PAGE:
For One Small Device Company, A Big Company IP Strategy
This article was originally published in Start Up
Unlike many small medical device companies, Arthrocare insists it can implement an aggressive IP enforcement strategy because it has built a strong patent network around fundamentally new technology. Not only do the lawsuits stop patent infringers, they also give Arthrocare leverage it needs to initiate cross-licensing and licensing deals, gaining access to other important technologies. But inherent in this approach is a risk: uncertainty.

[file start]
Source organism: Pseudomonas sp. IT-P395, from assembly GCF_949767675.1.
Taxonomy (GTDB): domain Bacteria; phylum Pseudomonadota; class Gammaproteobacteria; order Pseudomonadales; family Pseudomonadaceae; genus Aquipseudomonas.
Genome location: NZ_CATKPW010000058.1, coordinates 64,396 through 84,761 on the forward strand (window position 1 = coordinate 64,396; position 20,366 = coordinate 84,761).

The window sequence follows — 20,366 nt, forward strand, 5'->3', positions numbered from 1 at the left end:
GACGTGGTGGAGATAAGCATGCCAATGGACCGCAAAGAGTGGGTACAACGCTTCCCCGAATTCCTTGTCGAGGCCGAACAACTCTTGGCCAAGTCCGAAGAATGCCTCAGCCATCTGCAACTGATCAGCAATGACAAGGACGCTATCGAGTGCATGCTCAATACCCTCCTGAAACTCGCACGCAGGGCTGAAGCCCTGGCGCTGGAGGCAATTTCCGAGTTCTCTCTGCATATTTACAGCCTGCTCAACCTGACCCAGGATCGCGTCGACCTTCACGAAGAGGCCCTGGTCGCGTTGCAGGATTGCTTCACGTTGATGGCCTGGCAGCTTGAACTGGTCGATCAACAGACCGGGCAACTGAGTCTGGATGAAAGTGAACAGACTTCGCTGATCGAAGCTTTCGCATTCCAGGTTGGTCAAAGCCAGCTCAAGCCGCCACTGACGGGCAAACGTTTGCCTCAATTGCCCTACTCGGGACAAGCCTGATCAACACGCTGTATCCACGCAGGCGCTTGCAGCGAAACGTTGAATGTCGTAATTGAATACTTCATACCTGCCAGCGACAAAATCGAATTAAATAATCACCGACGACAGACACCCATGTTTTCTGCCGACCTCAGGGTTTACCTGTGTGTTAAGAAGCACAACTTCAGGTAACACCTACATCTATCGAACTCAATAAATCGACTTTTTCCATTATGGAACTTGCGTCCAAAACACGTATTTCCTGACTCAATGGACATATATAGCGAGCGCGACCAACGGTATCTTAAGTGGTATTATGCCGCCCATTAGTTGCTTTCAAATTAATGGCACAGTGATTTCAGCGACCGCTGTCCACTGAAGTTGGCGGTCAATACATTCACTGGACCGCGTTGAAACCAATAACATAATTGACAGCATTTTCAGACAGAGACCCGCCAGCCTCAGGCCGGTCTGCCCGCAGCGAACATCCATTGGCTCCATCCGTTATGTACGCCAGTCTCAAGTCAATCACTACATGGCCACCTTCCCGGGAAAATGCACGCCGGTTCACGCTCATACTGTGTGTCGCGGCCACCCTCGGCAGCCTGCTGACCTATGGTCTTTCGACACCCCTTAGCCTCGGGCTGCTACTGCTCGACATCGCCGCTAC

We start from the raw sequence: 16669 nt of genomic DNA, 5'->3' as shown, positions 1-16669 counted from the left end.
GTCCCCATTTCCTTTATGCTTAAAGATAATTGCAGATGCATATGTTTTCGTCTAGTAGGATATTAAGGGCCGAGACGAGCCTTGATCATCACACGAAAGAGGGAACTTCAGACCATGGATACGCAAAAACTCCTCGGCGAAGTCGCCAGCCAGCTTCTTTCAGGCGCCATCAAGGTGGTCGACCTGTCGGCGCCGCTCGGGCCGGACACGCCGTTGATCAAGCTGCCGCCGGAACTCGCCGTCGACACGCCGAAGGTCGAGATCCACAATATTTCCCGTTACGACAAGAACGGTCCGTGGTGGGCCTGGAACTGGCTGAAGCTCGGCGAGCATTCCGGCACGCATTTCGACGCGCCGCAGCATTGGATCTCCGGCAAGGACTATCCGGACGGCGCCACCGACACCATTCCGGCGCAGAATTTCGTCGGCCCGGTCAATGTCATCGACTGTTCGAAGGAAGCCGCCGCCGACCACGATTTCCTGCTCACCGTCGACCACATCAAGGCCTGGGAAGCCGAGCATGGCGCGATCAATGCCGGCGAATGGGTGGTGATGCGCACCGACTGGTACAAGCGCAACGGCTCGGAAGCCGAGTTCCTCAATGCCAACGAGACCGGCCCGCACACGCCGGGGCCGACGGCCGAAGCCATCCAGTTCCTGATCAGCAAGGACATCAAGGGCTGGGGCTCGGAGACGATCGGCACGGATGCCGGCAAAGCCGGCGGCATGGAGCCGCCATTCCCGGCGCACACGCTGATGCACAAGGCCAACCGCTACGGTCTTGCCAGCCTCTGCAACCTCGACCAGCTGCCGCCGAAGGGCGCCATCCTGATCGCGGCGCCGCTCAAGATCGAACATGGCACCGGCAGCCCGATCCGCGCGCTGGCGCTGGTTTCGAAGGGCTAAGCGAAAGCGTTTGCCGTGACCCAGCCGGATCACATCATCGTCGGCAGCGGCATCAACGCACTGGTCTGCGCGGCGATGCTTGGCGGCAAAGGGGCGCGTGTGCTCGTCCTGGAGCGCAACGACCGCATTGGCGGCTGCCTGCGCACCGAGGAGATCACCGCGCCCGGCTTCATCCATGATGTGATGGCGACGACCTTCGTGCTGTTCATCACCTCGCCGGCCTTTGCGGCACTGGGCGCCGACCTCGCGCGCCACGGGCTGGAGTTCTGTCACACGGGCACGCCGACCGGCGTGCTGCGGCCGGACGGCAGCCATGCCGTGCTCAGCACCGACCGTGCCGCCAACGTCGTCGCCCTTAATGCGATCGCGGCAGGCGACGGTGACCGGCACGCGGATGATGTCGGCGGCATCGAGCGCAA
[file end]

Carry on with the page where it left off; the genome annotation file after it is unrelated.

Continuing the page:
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Therapeutic hypothermia companies have largely been disappointing for investors who poured in -- and lost -- fortunes investing in promising cooling technologies. But while many first-generation start-ups no longer exist, the technologies they developed live on within the large corporations that paid pennies on the dollars to acquire them. Although the pioneers in the field failed to meet their objectives, there is reason for hope. Their corporate acquirers have continued to move the technology down the field. The end zone may not be in sight, yet, but advancement is slow and steady. Meanwhile, medical societies including the American Heart Association have issued guidelines on how hospitals should employ therapeutic hypothermia in treating patients. Similarly, some decision makers - including the City of New York - are requiring patients be taken to facilities that offer cooling treatments, giving the field the legitimacy it lacked for so long. Finally, innovation is beginning to take root again as new start-ups develop a next generation of therapeutic hypothermia devices. Taken together, these developments suggest that patient temperature management may arrive someday soon.
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